As far as cold storage goes, the Ledger Wallet does a great job. The Trezor wallet may have more functionality, but that was a little more than I was willing to pay. It comes with a recovery sheet, a security card, a lanyard, and a leather pouch to put the security card in. And although it looks like a regular USB drive, it does have a few tricks up it sleeve: it's higher grade construction than typical NAND, staying useful for 500,000 read/write cycles (about 30 years), and utilizes a smart card for extra security.

Setup was surprisingly easy. During setup, the app (that's actually a Google chrome app) displays some words that you need to write in your recovery card to be used if you lose your drive. Then you use the security card, which has a randomized code unique to that card, to link your wallet to the account. This security card code is required to sign transactions on untrusted computers, which acts as a kind of "private key." Then, on your trusted home computer, you can set up a pin in order to log in easily (3-failed attempts blanks the drive).

Theres also an option to require the use of two ledger wallets in order to gain access, and you can enable two-factor security using a linked smartphone. Personally, I haven't gone as far to get two of them to do this (you can buy them in pairs for still half the price of the Trezor) but I have done the two-factor method on my phone-I haven't had any problems with that.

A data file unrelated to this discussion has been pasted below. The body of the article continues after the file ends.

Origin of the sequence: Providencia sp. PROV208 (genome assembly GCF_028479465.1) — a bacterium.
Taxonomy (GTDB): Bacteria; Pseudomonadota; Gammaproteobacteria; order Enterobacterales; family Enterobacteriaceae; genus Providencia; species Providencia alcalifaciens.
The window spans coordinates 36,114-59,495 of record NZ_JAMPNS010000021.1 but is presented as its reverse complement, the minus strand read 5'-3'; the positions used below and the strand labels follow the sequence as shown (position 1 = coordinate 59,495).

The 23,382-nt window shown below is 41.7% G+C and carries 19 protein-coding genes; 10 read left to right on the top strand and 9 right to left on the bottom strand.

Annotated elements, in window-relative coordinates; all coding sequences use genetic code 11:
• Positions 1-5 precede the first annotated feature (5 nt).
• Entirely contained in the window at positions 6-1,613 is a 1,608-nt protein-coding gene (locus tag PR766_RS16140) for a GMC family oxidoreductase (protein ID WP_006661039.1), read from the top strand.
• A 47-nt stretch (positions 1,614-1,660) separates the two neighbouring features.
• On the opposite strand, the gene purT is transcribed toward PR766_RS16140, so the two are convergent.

The whole process actually works really well. I've used this to store coins mined from my hot wallet, and I haven't had any issues with it for the past two months or so that I've been using it. I really appreciate the security and knowing that I can recover my bitcoins if I lose the flash drive. Can't do that with a paper wallet!

There are a few downsides I've found along the way. First, the app, while being very nice-looking and smooth, has limited functionality. Recently, there have been some upgrades with this, but it's still lacking a little. Then there's the fact that the setup process needs to be done on a computer that you can trust 100%. Aside from this, the biggest downside from a security standpoint is a little contradictory. I've read that because the program signs the transaction using part of the code from the security card, if a hacker gained access to your home computer he could reconstruct the security code over time. So apparently, it's actually safer to use a public, malware infected computer than to repetitively use a trusted computer. To mitigate this issue, they recommend that you avoid frequent micropayments (anything less than 25 mBTC).

Click here to check it out on their website.


  • Cheap! (~$35)
  • Software works great, can be used on public computers
  • USB drive is made well
  • Security card comes with leather jacket
  • Really easy to use
  • Secure


  • Setup needs to be done on trustworthy computer
  • micropayments should be avoided on own computer
  • Software lacking some features